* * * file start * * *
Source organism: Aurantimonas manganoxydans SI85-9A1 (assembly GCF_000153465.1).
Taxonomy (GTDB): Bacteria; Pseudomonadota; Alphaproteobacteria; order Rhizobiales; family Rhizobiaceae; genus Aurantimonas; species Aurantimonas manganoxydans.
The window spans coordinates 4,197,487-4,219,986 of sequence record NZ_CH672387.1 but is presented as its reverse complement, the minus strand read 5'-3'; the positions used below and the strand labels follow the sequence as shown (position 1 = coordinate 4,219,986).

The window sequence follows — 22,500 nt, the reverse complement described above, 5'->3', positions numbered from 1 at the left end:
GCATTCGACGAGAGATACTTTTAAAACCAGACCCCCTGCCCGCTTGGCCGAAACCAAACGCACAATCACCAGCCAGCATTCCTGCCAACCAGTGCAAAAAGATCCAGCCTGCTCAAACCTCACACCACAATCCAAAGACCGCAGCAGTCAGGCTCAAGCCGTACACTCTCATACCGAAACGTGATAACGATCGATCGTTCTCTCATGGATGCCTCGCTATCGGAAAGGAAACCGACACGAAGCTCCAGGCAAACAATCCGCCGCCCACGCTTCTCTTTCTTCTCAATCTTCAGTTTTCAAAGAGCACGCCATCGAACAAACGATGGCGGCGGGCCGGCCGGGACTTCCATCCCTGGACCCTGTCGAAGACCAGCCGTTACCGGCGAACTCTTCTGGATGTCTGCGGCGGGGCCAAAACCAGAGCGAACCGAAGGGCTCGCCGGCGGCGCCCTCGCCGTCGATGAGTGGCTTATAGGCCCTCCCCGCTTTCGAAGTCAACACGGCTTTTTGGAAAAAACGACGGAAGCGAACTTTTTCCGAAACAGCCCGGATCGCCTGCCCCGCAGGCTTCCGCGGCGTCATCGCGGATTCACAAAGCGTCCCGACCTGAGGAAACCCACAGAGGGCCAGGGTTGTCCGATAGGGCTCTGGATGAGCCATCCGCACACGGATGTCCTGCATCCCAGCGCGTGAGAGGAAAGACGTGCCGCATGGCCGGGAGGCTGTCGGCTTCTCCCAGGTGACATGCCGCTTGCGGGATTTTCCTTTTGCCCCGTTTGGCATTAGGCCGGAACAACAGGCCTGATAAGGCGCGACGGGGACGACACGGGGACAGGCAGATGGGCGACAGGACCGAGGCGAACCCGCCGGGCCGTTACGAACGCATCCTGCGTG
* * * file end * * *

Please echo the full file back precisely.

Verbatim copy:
Source organism: Aurantimonas manganoxydans SI85-9A1 (assembly GCF_000153465.1).
Taxonomy (GTDB): Bacteria; Pseudomonadota; Alphaproteobacteria; order Rhizobiales; family Rhizobiaceae; genus Aurantimonas; species Aurantimonas manganoxydans.
The window spans coordinates 4,197,487-4,219,986 of sequence record NZ_CH672387.1 but is presented as its reverse complement, the minus strand read 5'-3'; the positions used below and the strand labels follow the sequence as shown (position 1 = coordinate 4,219,986).

The window sequence follows — 22,500 nt, the reverse complement described above, 5'->3', positions numbered from 1 at the left end:
GCATTCGACGAGAGATACTTTTAAAACCAGACCCCCTGCCCGCTTGGCCGAAACCAAACGCACAATCACCAGCCAGCATTCCTGCCAACCAGTGCAAAAAGATCCAGCCTGCTCAAACCTCACACCACAATCCAAAGACCGCAGCAGTCAGGCTCAAGCCGTACACTCTCATACCGAAACGTGATAACGATCGATCGTTCTCTCATGGATGCCTCGCTATCGGAAAGGAAACCGACACGAAGCTCCAGGCAAACAATCCGCCGCCCACGCTTCTCTTTCTTCTCAATCTTCAGTTTTCAAAGAGCACGCCATCGAACAAACGATGGCGGCGGGCCGGCCGGGACTTCCATCCCTGGACCCTGTCGAAGACCAGCCGTTACCGGCGAACTCTTCTGGATGTCTGCGGCGGGGCCAAAACCAGAGCGAACCGAAGGGCTCGCCGGCGGCGCCCTCGCCGTCGATGAGTGGCTTATAGGCCCTCCCCGCTTTCGAAGTCAACACGGCTTTTTGGAAAAAACGACGGAAGCGAACTTTTTCCGAAACAGCCCGGATCGCCTGCCCCGCAGGCTTCCGCGGCGTCATCGCGGATTCACAAAGCGTCCCGACCTGAGGAAACCCACAGAGGGCCAGGGTTGTCCGATAGGGCTCTGGATGAGCCATCCGCACACGGATGTCCTGCATCCCAGCGCGTGAGAGGAAAGACGTGCCGCATGGCCGGGAGGCTGTCGGCTTCTCCCAGGTGACATGCCGCTTGCGGGATTTTCCTTTTGCCCCGTTTGGCATTAGGCCGGAACAACAGGCCTGATAAGGCGCGACGGGGACGACACGGGGACAGGCAGATGGGCGACAGGACCGAGGCGAACCCGCCGGGCCGTTACGAACGCATCCTGCGTG